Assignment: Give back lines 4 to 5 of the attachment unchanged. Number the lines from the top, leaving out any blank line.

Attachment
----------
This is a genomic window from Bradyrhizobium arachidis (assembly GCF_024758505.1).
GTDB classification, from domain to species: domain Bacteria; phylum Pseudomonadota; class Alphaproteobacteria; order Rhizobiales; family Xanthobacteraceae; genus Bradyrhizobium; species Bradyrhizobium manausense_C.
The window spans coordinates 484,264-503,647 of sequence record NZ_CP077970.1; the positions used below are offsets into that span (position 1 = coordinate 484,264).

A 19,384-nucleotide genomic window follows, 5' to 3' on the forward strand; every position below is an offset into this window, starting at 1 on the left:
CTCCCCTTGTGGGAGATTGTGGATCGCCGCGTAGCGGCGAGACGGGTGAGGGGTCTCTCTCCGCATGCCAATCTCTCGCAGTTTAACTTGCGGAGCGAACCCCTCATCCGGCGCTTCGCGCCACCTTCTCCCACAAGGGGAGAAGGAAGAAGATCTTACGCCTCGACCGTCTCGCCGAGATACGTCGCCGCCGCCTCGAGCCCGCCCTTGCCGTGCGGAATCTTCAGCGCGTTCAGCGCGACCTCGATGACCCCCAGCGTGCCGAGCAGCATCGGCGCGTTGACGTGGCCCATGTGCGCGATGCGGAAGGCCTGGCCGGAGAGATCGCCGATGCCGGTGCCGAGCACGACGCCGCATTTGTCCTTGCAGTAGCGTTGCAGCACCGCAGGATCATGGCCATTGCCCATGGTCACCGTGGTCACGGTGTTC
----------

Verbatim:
A 19,384-nucleotide genomic window follows, 5' to 3' on the forward strand; every position below is an offset into this window, starting at 1 on the left:
CTCCCCTTGTGGGAGATTGTGGATCGCCGCGTAGCGGCGAGACGGGTGAGGGGTCTCTCTCCGCATGCCAATCTCTCGCAGTTTAACTTGCGGAGCGAACCCCTCATCCGGCGCTTCGCGCCACCTTCTCCCACAAGGGGAGAAGGAAGAAGATCTTACGCCTCGACCGTCTCGCCGAGATACGTCGCCGCCGCCTCGAGCCCGCCCTTGCCGTGCGGAATCTTCAGCGCGTTCAGCGCGACCTCGATGACCCCCAGCGTGCCGAGCAGCATCGGCGCGTTGACGTGGCCCATGTGCGCGATGCGGAAGGCCTGGCCGGAGAGATCGCCGATGCCGGTGCCGAGCACGACGCCGCATTTGTCCTTGCAGTAGCGTTGCAGCACCGCAGGATCATGGCCATTGCCCATGGTCACCGTGGTCACGGTGTTC